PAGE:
The intellectual contribution made by the Baba paper (link), that folliculin, the protein encoded by the BHD gene, may interact with the 5’AMP-activated protein kinase-mammalian target of rapamycin (AMPK-mTOR) signaling pathway, a key regulator of cell growth and proliferation, paved the way for more informative studies.
A second Baba paper utilised a kidney-targeted BHD knockout mouse model to examine how loss of BHD affects kidney function, the potential pathways involved, and therapies that target those pathways (Baba et al, 2008). The group showed that BHD knockout mice died from renal failure and had enlarged cystic kidneys due to hyperproliferation and activation of the Erk1/2 and mTOR pathways. Treatment with the mTOR inhibitor drug rapamycin reduced kidney size and prolonged survival. This showed that loss of both copies of the BHD gene may lead to renal tumourigenesis in the mouse and indicated that this model may also be useful to determine the mechanisms of kidney carcinogenesis. Where you stand on the argument of using animal models is definitely an interesting argument, but will be one that I less than tactfully sidestep in this blog.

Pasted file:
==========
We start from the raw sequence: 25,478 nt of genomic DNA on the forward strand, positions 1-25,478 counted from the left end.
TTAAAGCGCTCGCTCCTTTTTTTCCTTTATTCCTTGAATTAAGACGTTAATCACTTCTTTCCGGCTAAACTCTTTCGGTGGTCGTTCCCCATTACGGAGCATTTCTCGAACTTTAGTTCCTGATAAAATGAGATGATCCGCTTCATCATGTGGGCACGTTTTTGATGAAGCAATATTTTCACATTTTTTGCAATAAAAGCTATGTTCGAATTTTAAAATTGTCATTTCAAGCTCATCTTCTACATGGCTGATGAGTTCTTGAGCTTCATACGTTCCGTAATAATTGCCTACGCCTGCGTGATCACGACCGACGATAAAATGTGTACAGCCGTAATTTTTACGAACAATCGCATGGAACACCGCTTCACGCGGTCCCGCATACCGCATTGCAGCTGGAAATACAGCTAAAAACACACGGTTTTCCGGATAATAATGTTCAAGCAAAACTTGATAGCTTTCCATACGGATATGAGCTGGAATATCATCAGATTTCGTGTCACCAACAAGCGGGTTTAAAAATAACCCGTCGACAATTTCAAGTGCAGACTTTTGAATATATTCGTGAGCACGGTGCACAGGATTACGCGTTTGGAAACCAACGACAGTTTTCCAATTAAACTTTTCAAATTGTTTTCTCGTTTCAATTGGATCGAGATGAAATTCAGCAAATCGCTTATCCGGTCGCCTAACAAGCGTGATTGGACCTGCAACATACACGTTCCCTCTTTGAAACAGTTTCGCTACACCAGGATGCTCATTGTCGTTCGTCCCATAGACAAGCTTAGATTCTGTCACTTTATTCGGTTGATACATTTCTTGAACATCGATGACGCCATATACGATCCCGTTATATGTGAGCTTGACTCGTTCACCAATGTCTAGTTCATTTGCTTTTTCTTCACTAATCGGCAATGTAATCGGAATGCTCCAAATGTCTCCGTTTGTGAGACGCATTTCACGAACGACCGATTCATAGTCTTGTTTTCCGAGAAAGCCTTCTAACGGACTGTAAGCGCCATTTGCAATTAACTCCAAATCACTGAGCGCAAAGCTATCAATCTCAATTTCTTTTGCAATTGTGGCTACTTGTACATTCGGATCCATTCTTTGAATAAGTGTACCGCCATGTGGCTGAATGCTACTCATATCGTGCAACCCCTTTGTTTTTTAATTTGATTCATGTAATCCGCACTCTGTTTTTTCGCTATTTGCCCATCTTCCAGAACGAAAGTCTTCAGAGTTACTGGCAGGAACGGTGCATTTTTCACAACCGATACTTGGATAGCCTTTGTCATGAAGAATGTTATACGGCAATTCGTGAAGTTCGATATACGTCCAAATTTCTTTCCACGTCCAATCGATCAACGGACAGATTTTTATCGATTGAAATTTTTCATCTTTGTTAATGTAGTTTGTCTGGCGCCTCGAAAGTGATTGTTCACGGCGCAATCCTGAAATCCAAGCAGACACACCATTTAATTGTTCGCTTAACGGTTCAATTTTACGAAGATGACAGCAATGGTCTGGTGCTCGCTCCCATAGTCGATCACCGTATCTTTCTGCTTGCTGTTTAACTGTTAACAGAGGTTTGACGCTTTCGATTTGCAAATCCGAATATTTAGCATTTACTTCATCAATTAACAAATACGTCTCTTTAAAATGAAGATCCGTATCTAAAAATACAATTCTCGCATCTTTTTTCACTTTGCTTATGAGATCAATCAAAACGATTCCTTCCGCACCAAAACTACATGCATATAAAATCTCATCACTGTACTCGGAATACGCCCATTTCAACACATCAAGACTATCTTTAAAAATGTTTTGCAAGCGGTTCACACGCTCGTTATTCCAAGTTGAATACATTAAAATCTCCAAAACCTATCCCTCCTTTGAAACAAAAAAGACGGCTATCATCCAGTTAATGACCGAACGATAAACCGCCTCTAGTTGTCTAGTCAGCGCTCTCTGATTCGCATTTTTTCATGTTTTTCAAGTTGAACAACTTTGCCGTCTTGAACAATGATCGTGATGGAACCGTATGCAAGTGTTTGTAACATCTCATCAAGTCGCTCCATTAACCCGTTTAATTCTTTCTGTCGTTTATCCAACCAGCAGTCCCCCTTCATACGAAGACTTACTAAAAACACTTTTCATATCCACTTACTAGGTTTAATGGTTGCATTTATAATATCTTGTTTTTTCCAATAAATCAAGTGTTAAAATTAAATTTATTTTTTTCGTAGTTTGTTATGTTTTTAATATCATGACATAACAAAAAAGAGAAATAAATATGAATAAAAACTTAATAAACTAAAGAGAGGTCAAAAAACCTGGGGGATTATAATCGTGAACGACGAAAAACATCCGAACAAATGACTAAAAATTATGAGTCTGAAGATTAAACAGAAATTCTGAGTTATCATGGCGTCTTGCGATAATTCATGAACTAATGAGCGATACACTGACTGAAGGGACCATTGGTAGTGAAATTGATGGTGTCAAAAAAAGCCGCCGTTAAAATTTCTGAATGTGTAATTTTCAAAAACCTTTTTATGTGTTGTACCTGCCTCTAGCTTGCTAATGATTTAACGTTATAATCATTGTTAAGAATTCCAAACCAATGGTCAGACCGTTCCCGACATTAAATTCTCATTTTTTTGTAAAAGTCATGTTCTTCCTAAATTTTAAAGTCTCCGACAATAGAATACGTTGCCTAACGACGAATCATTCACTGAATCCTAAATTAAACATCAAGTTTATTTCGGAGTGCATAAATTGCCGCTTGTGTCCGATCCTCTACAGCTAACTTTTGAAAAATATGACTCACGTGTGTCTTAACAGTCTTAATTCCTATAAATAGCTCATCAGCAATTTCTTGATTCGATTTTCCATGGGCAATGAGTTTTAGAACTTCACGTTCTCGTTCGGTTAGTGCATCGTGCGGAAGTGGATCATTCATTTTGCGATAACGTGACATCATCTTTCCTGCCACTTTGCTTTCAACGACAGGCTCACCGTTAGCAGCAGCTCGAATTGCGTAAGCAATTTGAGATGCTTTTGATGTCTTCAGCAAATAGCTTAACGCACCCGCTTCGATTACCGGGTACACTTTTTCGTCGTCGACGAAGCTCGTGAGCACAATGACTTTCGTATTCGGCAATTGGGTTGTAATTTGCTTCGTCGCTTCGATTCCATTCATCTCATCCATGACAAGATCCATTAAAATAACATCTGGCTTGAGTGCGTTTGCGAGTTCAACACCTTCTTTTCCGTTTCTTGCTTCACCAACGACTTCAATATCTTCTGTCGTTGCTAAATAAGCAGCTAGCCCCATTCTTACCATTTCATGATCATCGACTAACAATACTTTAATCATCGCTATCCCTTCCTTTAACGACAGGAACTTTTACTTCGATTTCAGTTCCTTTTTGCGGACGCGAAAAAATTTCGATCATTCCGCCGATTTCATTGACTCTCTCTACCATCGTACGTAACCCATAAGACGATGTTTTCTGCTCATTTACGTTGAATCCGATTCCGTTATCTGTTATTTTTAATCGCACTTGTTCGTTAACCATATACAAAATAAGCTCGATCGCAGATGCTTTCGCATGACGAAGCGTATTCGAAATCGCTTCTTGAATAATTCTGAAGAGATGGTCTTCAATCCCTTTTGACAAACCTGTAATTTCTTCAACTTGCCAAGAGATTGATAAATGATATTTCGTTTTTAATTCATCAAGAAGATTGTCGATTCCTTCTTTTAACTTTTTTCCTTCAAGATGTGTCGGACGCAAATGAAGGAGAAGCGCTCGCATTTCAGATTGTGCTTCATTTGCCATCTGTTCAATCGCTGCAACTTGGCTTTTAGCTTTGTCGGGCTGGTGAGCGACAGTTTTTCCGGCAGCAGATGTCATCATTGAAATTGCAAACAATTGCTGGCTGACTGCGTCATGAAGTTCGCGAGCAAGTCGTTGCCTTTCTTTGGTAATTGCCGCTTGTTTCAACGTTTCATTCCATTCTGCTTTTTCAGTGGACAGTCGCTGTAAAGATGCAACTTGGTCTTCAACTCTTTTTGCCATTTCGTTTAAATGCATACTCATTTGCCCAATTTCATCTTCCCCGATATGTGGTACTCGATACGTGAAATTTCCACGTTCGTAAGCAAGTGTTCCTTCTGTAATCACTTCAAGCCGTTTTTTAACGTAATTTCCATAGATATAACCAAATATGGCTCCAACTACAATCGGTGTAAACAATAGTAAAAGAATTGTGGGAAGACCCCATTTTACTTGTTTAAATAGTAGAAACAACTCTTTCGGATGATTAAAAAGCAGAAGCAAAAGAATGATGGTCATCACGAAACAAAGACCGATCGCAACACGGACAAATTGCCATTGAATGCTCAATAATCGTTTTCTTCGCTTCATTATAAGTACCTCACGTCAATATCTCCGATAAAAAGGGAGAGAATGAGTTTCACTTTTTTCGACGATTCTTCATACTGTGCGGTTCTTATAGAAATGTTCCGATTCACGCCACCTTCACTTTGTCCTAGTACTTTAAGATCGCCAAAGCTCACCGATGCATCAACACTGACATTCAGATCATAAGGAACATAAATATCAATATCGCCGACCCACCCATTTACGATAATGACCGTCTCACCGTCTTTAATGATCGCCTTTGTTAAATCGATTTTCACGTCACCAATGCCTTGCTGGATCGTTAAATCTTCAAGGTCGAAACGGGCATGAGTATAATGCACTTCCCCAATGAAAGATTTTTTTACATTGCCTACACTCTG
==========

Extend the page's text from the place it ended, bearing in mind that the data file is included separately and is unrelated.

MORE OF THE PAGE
As an initial attempt to generate a BHD mouse model, this paper generates some excellent data. Not only is it the first animal BHD model but it’s also successful, yielding excellent results showing the effect of rapamycin and implicating the ERK signalling factor in the pathogenesis of BHD. Like all animal models, this mouse model will be useful in determining the additional genetic changes that may be required for progression to kidney carcinogenesis.